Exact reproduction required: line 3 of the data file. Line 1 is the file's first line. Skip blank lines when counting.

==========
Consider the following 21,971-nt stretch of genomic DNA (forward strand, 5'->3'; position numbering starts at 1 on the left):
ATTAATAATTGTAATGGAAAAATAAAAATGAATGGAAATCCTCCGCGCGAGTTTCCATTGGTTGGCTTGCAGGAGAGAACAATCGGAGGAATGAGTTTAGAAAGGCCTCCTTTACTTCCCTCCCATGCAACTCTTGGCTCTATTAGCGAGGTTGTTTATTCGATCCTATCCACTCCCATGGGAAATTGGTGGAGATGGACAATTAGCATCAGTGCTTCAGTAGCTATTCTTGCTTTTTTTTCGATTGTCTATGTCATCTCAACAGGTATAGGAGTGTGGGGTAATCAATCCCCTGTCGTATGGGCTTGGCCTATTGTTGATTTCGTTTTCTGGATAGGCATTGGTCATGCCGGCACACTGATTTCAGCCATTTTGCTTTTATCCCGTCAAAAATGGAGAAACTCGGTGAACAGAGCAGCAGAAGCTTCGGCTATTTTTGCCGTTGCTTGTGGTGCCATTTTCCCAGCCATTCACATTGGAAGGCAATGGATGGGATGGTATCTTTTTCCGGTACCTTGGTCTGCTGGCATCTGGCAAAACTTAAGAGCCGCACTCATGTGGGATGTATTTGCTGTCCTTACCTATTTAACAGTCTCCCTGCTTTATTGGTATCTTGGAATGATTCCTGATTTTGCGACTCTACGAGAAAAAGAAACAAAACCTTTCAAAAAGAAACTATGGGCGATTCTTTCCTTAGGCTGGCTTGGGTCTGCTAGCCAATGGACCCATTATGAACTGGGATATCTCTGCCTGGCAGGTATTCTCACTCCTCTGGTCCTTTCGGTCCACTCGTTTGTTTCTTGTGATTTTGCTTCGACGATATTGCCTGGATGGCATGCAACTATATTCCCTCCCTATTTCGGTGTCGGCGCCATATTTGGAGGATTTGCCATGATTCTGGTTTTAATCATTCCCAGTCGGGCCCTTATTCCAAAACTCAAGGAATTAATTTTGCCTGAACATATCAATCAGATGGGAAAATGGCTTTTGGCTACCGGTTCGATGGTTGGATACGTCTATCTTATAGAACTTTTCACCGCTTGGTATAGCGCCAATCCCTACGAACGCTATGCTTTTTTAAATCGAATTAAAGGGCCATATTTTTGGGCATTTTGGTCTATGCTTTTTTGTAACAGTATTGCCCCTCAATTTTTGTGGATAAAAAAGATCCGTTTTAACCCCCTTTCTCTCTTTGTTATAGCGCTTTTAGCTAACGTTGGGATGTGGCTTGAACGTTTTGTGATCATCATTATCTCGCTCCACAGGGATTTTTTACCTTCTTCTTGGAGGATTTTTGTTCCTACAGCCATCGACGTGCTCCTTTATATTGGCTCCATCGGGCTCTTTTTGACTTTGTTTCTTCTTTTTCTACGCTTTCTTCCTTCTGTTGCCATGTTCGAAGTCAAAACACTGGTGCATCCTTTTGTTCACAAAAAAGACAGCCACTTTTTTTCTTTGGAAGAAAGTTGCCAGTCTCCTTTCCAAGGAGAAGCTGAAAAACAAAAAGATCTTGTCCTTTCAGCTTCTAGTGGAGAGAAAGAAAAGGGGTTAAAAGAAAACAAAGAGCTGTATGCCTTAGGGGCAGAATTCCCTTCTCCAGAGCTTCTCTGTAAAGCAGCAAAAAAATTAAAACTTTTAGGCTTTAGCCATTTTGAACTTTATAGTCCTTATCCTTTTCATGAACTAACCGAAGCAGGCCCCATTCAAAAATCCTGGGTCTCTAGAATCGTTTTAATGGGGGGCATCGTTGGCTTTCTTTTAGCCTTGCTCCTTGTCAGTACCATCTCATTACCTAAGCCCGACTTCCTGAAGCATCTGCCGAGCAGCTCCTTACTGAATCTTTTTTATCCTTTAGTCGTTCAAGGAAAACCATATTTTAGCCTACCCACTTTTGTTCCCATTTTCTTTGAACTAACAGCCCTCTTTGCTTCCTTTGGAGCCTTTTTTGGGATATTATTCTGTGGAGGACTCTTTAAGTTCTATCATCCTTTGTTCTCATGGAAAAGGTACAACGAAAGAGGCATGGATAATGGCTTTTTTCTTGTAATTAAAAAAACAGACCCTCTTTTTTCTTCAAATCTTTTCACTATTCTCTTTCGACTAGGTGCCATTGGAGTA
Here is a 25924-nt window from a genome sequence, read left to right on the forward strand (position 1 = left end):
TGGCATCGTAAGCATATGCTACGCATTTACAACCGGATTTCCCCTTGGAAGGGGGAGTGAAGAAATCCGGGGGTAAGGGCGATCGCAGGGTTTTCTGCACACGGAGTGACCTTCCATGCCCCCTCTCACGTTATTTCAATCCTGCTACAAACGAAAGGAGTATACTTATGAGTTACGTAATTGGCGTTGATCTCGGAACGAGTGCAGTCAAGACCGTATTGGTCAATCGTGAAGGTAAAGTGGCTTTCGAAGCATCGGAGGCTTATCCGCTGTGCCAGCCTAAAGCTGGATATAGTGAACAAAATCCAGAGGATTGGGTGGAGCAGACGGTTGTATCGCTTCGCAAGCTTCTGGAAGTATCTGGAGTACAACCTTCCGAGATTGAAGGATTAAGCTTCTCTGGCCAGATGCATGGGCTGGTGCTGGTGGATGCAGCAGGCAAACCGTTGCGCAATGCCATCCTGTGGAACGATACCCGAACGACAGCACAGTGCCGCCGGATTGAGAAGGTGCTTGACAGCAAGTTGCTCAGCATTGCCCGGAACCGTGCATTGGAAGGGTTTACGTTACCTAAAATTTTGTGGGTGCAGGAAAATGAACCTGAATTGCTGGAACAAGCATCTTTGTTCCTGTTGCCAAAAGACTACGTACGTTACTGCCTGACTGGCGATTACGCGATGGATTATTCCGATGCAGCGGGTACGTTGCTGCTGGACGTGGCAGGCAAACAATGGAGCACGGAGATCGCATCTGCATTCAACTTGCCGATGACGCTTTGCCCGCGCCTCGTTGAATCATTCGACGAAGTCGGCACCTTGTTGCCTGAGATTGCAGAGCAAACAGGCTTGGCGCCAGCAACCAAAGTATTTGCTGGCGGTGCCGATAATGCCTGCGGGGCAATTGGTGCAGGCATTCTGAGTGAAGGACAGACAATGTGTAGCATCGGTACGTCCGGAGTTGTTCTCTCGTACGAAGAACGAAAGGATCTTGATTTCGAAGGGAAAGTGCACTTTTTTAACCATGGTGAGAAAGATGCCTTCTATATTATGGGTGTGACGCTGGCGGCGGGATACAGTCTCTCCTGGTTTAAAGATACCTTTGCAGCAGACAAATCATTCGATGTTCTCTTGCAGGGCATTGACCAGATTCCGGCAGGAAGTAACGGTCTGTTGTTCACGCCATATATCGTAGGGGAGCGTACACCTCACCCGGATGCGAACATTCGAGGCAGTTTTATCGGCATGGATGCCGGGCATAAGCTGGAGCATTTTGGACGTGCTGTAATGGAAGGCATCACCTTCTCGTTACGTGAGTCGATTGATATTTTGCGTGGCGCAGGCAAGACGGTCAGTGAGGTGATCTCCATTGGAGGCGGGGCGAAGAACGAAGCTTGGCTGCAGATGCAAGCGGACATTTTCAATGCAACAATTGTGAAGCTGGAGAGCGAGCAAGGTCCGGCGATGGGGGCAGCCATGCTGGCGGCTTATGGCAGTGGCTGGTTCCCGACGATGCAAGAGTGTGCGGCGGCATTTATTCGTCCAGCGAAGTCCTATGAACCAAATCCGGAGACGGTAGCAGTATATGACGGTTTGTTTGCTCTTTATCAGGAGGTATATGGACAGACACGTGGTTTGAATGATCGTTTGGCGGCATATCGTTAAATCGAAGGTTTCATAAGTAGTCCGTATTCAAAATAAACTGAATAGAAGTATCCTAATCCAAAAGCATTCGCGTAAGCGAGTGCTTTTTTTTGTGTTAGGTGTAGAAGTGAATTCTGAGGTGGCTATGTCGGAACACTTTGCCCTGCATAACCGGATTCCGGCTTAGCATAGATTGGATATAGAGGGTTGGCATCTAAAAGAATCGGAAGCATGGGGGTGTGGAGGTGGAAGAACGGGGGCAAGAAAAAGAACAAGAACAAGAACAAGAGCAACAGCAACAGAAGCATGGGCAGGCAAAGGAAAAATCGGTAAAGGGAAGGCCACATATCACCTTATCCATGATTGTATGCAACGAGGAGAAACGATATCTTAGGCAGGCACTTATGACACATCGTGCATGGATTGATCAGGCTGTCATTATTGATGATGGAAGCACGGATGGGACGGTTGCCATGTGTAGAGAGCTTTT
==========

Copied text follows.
Here is a 25924-nt window from a genome sequence, read left to right on the forward strand (position 1 = left end):